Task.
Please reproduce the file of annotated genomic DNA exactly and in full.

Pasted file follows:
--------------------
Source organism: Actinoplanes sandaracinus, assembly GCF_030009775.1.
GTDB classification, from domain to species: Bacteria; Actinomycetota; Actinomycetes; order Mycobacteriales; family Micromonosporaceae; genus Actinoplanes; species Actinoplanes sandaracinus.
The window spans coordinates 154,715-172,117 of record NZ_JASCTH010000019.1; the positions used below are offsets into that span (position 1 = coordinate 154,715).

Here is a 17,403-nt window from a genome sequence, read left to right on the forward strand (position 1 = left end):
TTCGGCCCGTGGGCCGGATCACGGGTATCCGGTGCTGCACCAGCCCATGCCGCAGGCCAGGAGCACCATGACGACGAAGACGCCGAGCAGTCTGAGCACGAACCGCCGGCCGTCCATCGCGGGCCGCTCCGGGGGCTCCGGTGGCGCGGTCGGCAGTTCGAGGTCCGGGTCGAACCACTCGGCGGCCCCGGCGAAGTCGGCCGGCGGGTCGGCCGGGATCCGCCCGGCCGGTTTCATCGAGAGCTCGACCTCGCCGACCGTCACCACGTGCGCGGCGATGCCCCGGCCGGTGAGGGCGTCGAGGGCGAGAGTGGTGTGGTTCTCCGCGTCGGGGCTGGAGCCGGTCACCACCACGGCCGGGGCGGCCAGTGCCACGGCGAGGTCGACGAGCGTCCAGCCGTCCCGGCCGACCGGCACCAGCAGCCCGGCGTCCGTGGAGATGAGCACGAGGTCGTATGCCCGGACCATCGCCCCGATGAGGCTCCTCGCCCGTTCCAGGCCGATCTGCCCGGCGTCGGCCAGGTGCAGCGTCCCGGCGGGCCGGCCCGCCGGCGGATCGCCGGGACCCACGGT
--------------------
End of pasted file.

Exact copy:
Source organism: Actinoplanes sandaracinus, assembly GCF_030009775.1.
GTDB classification, from domain to species: Bacteria; Actinomycetota; Actinomycetes; order Mycobacteriales; family Micromonosporaceae; genus Actinoplanes; species Actinoplanes sandaracinus.
The window spans coordinates 154,715-172,117 of record NZ_JASCTH010000019.1; the positions used below are offsets into that span (position 1 = coordinate 154,715).

Here is a 17,403-nt window from a genome sequence, read left to right on the forward strand (position 1 = left end):
TTCGGCCCGTGGGCCGGATCACGGGTATCCGGTGCTGCACCAGCCCATGCCGCAGGCCAGGAGCACCATGACGACGAAGACGCCGAGCAGTCTGAGCACGAACCGCCGGCCGTCCATCGCGGGCCGCTCCGGGGGCTCCGGTGGCGCGGTCGGCAGTTCGAGGTCCGGGTCGAACCACTCGGCGGCCCCGGCGAAGTCGGCCGGCGGGTCGGCCGGGATCCGCCCGGCCGGTTTCATCGAGAGCTCGACCTCGCCGACCGTCACCACGTGCGCGGCGATGCCCCGGCCGGTGAGGGCGTCGAGGGCGAGAGTGGTGTGGTTCTCCGCGTCGGGGCTGGAGCCGGTCACCACCACGGCCGGGGCGGCCAGTGCCACGGCGAGGTCGACGAGCGTCCAGCCGTCCCGGCCGACCGGCACCAGCAGCCCGGCGTCCGTGGAGATGAGCACGAGGTCGTATGCCCGGACCATCGCCCCGATGAGGCTCCTCGCCCGTTCCAGGCCGATCTGCCCGGCGTCGGCCAGGTGCAGCGTCCCGGCGGGCCGGCCCGCCGGCGGATCGCCGGGACCCACGGT